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I have a page with <form> tag. Inside a form there is a lot of html plus some inline javascript at the vary end of the <form> tag.
And I listen to document load event. Can I be 100% sure, that when document load will be fired, all this inline javascript code has been already executed?
Example of markup:

<body>
  <form>
    --html controls---
    <script type="text/javascript">
      --some code to run here--
    </script>
  </form>
</body> 

My thoughts that answer is yes, inline javascript will be executed before document load, but I want to find evidence.
Thanks.

edit

live demo
Document load fires only when all html controls loaded and javascript (inline or with src attribute)loaded and interpreted. Am I correct with this statement?

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1  
The best way to answer is to give it a try! –  cambraca Jan 20 '12 at 21:03
    
agree absolutely :) –  Kai Jan 20 '12 at 21:14

3 Answers 3

up vote 4 down vote accepted

Unless you put the code you want to execute in the domready callback function, your inline javascript code will be executed immediately when you load the page (before the the domready).

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To clarify, the answer is simply 'yes'. It will get executed before anything else –  Evert Jan 20 '12 at 21:08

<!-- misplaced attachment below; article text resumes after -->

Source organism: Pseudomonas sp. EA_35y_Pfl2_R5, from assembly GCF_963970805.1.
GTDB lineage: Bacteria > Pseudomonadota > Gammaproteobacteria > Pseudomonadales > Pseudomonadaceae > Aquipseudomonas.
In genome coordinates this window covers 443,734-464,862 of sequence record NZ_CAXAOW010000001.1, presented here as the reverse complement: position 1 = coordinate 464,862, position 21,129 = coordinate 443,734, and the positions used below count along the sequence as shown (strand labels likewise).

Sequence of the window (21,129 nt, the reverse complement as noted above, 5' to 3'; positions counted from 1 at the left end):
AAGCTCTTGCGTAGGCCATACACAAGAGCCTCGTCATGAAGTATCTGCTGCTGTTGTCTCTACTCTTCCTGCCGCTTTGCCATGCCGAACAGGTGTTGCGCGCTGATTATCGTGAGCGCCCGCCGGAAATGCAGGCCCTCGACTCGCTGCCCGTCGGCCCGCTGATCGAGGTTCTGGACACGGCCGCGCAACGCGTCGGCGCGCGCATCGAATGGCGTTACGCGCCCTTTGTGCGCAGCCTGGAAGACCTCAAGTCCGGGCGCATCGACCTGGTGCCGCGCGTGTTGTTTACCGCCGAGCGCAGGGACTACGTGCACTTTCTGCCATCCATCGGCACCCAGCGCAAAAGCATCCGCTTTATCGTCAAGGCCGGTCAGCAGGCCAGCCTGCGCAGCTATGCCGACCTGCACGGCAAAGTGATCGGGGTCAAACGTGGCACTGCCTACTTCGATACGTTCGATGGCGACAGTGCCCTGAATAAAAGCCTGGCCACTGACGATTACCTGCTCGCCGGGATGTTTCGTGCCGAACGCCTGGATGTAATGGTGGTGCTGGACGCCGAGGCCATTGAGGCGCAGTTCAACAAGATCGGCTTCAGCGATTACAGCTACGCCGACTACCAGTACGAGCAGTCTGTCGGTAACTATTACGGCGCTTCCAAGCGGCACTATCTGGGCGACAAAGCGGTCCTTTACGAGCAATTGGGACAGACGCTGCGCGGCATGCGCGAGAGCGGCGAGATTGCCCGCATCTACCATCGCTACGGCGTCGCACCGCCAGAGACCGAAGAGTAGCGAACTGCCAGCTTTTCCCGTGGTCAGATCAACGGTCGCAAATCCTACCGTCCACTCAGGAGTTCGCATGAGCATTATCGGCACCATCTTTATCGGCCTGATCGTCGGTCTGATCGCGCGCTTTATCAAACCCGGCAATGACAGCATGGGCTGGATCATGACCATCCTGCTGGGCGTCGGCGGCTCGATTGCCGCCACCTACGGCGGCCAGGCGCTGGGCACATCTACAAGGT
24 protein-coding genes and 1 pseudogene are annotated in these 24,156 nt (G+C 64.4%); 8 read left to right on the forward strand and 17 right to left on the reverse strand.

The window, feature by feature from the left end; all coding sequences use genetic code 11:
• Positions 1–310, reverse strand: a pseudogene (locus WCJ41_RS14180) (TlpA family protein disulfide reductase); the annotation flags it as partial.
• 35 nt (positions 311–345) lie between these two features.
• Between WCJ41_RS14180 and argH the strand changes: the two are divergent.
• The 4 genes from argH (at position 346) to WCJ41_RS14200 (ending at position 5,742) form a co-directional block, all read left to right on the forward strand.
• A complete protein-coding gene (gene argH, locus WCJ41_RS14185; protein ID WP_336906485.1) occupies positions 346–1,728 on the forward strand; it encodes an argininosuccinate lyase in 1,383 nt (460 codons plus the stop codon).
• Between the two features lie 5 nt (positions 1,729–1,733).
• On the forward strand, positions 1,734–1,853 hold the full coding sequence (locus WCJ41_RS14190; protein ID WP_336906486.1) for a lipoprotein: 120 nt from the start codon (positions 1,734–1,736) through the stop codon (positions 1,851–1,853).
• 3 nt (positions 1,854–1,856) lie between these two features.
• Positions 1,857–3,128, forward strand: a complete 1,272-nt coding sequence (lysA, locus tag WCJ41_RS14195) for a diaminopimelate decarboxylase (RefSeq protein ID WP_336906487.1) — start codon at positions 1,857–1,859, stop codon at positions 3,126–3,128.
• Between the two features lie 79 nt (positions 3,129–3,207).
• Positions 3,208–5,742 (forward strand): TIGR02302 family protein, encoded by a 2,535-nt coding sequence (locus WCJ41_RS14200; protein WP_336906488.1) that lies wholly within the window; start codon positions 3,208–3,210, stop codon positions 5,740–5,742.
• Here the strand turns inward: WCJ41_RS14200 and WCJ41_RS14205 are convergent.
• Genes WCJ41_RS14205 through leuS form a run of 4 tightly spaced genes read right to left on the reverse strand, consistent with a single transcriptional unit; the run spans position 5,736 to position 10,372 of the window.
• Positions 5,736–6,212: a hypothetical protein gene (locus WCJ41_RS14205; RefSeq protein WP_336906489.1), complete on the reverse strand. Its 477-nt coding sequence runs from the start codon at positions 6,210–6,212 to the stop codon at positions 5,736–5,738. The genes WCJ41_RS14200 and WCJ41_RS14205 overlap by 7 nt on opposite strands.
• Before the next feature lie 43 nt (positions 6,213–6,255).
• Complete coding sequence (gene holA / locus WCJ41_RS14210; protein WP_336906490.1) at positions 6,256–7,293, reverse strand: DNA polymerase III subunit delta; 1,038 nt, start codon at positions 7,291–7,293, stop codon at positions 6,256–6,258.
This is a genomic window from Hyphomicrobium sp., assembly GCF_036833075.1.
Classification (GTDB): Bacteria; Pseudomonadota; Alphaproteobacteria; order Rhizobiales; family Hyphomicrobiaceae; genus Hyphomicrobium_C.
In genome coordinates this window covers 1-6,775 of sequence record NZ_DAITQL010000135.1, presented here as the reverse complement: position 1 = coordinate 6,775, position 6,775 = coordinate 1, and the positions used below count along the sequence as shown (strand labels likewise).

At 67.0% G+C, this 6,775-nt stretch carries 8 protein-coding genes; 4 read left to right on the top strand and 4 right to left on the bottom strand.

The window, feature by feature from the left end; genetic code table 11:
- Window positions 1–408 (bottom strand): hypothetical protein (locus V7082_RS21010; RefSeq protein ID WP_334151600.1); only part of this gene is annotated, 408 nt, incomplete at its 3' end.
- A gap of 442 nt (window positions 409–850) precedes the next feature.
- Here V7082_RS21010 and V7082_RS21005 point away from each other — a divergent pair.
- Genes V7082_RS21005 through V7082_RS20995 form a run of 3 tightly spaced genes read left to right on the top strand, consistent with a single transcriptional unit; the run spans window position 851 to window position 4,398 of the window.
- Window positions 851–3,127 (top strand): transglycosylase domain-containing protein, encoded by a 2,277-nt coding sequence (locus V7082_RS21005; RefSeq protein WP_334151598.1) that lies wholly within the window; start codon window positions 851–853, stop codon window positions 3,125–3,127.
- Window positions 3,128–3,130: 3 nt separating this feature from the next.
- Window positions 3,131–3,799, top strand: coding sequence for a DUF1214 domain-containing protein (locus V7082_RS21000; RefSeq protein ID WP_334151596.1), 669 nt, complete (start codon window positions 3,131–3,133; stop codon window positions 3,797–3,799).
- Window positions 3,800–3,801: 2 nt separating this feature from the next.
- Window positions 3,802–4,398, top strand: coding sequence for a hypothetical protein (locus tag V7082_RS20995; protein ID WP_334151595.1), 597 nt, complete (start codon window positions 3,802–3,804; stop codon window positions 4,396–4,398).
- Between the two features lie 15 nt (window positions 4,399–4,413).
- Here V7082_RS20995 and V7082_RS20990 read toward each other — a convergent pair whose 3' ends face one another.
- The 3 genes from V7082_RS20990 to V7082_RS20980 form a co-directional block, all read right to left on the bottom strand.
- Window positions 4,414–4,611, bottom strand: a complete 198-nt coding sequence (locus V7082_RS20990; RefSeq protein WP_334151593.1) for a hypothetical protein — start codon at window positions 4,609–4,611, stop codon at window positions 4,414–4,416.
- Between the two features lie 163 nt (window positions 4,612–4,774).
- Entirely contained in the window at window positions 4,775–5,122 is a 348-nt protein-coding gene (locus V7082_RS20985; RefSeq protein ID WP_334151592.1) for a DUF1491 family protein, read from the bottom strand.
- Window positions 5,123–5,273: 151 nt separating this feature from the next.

I think you have no guarantees If it is a slow javascript (emscripten) i think it is possible that the code is still beeing executed while the onload fires.

but i could not find clear documentation: https://developer.mozilla.org/en/DOM/window.onload http://msdn.microsoft.com/en-us/library/ie/cc197055%28v=vs.85%29.aspx

http://www.w3.org/TR/html4/html40.txt :

onload = script [CT] The onload event occurs when the user agent finishes loading a window or all frames within a FRAMESET. This attribute may be used with BODY and FRAMESET elements.

so I can't find guarantees, you can either test (with something heavy, e.g. a demo from here https://github.com/kripken/emscripten/wiki), hpe for the best, or build in a savequard of your on that checks weather your inline script completed

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Inline script will execute immediately as soon as the script tag finishes parsing, so you won't be able to access the rest of the document yet. On the other hand, it allows you to write additional HTML at that point in the document.

Note that Firefox 3.5 had a bug whereby you could set the defer attribute on the inline script and it would not execute immediately. This non-standard behaviour was fixed in Firefox 3.6.

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